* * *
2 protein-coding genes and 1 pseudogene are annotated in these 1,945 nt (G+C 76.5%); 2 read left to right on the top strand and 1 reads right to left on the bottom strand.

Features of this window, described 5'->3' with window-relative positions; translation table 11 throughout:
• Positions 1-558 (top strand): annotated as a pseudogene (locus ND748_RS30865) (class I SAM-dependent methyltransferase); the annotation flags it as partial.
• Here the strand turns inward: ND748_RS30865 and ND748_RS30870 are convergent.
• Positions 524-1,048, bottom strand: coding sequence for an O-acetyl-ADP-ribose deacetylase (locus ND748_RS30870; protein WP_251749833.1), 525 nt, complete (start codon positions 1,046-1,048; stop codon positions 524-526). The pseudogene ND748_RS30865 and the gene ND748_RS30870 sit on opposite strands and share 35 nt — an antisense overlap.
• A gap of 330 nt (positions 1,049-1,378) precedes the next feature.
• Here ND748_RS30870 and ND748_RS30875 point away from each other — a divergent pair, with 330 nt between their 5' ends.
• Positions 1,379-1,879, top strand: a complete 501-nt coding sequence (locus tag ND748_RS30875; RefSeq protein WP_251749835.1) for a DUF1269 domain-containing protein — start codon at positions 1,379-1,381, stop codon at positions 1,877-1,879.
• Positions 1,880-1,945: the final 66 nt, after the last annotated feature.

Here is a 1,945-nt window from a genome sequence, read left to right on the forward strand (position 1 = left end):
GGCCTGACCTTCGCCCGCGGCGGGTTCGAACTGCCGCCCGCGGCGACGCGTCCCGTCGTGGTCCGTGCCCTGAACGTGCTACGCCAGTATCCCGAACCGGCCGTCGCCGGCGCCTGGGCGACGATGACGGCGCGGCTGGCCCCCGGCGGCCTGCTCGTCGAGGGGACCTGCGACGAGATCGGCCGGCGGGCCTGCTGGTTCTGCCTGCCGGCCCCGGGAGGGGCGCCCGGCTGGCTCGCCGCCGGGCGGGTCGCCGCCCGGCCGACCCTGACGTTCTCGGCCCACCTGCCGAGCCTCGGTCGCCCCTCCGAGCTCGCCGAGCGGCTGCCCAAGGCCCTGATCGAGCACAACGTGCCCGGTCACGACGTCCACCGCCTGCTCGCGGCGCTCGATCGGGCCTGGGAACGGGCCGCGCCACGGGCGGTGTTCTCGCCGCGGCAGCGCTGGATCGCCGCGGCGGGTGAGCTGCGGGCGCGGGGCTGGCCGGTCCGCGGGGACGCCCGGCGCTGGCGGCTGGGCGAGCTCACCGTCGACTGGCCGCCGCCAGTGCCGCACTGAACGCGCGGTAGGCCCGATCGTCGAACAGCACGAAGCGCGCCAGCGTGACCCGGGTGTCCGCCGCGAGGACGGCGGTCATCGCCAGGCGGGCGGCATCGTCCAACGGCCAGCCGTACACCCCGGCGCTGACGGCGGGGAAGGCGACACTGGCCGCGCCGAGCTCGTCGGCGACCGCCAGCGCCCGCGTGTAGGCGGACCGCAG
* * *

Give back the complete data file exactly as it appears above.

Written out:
2 protein-coding genes and 1 pseudogene are annotated in these 1,945 nt (G+C 76.5%); 2 read left to right on the top strand and 1 reads right to left on the bottom strand.

Features of this window, described 5'->3' with window-relative positions; translation table 11 throughout:
• Positions 1-558 (top strand): annotated as a pseudogene (locus ND748_RS30865) (class I SAM-dependent methyltransferase); the annotation flags it as partial.
• Here the strand turns inward: ND748_RS30865 and ND748_RS30870 are convergent.
• Positions 524-1,048, bottom strand: coding sequence for an O-acetyl-ADP-ribose deacetylase (locus ND748_RS30870; protein WP_251749833.1), 525 nt, complete (start codon positions 1,046-1,048; stop codon positions 524-526). The pseudogene ND748_RS30865 and the gene ND748_RS30870 sit on opposite strands and share 35 nt — an antisense overlap.
• A gap of 330 nt (positions 1,049-1,378) precedes the next feature.
• Here ND748_RS30870 and ND748_RS30875 point away from each other — a divergent pair, with 330 nt between their 5' ends.
• Positions 1,379-1,879, top strand: a complete 501-nt coding sequence (locus tag ND748_RS30875; RefSeq protein WP_251749835.1) for a DUF1269 domain-containing protein — start codon at positions 1,379-1,381, stop codon at positions 1,877-1,879.
• Positions 1,880-1,945: the final 66 nt, after the last annotated feature.

Here is a 1,945-nt window from a genome sequence, read left to right on the forward strand (position 1 = left end):
GGCCTGACCTTCGCCCGCGGCGGGTTCGAACTGCCGCCCGCGGCGACGCGTCCCGTCGTGGTCCGTGCCCTGAACGTGCTACGCCAGTATCCCGAACCGGCCGTCGCCGGCGCCTGGGCGACGATGACGGCGCGGCTGGCCCCCGGCGGCCTGCTCGTCGAGGGGACCTGCGACGAGATCGGCCGGCGGGCCTGCTGGTTCTGCCTGCCGGCCCCGGGAGGGGCGCCCGGCTGGCTCGCCGCCGGGCGGGTCGCCGCCCGGCCGACCCTGACGTTCTCGGCCCACCTGCCGAGCCTCGGTCGCCCCTCCGAGCTCGCCGAGCGGCTGCCCAAGGCCCTGATCGAGCACAACGTGCCCGGTCACGACGTCCACCGCCTGCTCGCGGCGCTCGATCGGGCCTGGGAACGGGCCGCGCCACGGGCGGTGTTCTCGCCGCGGCAGCGCTGGATCGCCGCGGCGGGTGAGCTGCGGGCGCGGGGCTGGCCGGTCCGCGGGGACGCCCGGCGCTGGCGGCTGGGCGAGCTCACCGTCGACTGGCCGCCGCCAGTGCCGCACTGAACGCGCGGTAGGCCCGATCGTCGAACAGCACGAAGCGCGCCAGCGTGACCCGGGTGTCCGCCGCGAGGACGGCGGTCATCGCCAGGCGGGCGGCATCGTCCAACGGCCAGCCGTACACCCCGGCGCTGACGGCGGGGAAGGCGACACTGGCCGCGCCGAGCTCGTCGGCGACCGCCAGCGCCCGCGTGTAGGCGGACCGCAG